How we built Training Insights at Ada
Machine Learning

How we built Training Insights at Ada

Salman Mohammed
March 31, 2021 by Salman Mohammed

What is the problem we are solving?

Last year, we automated more than 1.5 billion customer interactions for hundreds of category leaders across the globe. That’s a lot of conversations! Most of the time we could answer the customers inquiry, however, there were some cases where a client’s bot couldn't answer a question. We call these Not Understood (NU) questions and they could be because:

    1. the answer to their question does not exist in the Ada bot's knowledge base
    2. their question is outside of the bot's domain (example: What is the capital of Luxembourg?)
    3. misclassification, i.e. the answer exists but the bot is unable to respond with the correct answer

Currently, we surface all NU questions in a reverse chronological list, which means recent questions are shown first. Bot builders traverse this list searching for common NU questions for which to build new answers, or improve existing answers, thereby automating more questions from their customers. However, this is challenging for our builders, as they are attempting to draw insights and find a set of common topics among a really long list.


To address this issue, we built Training Insights which groups NU questions into similar topics. Each group has a title, keywords, question count and some samples. The builder can go inside each group and select questions to be added as training questions to a new or existing answer. If similar answers exist, they are suggested to the builder.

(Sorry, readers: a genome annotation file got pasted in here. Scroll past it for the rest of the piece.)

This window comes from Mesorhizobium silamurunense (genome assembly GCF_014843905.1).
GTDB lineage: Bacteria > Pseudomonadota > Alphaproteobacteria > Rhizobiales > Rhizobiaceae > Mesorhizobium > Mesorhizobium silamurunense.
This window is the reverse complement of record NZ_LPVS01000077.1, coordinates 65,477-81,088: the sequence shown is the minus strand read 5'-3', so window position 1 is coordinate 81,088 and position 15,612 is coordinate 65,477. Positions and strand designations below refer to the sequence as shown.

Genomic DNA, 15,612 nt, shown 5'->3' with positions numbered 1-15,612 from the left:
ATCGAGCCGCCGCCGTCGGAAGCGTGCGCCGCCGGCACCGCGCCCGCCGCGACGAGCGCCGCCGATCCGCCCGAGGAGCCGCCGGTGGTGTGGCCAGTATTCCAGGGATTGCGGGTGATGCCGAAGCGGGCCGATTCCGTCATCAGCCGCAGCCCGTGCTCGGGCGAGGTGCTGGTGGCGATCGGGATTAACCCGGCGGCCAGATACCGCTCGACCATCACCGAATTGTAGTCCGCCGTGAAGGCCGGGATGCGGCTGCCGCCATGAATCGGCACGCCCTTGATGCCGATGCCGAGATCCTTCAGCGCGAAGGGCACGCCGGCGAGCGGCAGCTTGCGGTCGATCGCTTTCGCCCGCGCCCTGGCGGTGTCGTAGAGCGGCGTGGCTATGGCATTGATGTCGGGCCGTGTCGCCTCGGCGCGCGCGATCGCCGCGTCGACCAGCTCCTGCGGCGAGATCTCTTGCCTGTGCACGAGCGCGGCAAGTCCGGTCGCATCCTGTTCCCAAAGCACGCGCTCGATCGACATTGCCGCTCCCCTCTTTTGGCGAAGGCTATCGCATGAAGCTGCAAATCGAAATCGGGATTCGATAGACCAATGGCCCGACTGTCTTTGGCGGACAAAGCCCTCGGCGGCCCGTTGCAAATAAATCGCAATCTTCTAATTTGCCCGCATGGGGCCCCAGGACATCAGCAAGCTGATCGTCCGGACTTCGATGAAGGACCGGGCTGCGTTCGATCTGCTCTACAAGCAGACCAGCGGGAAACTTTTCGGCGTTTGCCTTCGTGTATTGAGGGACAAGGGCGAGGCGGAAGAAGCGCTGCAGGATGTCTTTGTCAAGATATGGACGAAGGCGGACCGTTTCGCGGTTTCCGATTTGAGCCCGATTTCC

How do we group Not Understood questions?

Given that there are no labels associated with Not Understood questions and our wide variety of clients prevents us defining a small set of common groups, we started looking into unsupervised approaches. Latent Dirichlet Allocation (LDA) is a commonly used topic modelling approach, where documents (in our case, questions) are represented as mixtures of topics and each word in the document is modelled as being generated by a topic. We quickly realized that LDA was not suitable for our task because it relies on a bag-of-word sparse representation. LDA is often used for topic modelling on news articles, where the documents contain many words and some of those words represent the topics well. Bag-of-words representation work well for domains like news where an article containing the words Federer, Nadal, Wimbledon, grand slam belongs to the topic tennis. However, two short questions on the topic of operating hours (What are your operating hours?, When is your store open?) can have few overlapping words.

In recent years, models using Transformer-based architectures such as BERT and RoBERTa have become the dominant method of representing text for prominent benchmarks such as GLUE. These encoders can produce a a contextualized dense representation for text data. At Ada, we have fine-tuned a BERT language model on an internal dataset in a multi-task fashion using MT-DNN. We have also trained word embeddings using fastText for different industry verticals. From our previous experiments, we knew that these methods were superior to bag-of-words for representing questions. Our next attempt to group NU questions was to embed them using these methods and then perform density-based clustering. This approach has also seen recent success in academia - Top2Vec, BERTTopic. Here is a t-SNE visualization of one of our bot's questions after embedding them with BERT where colours represent different clusters. Since there are over 50 clusters, some colours are repeated.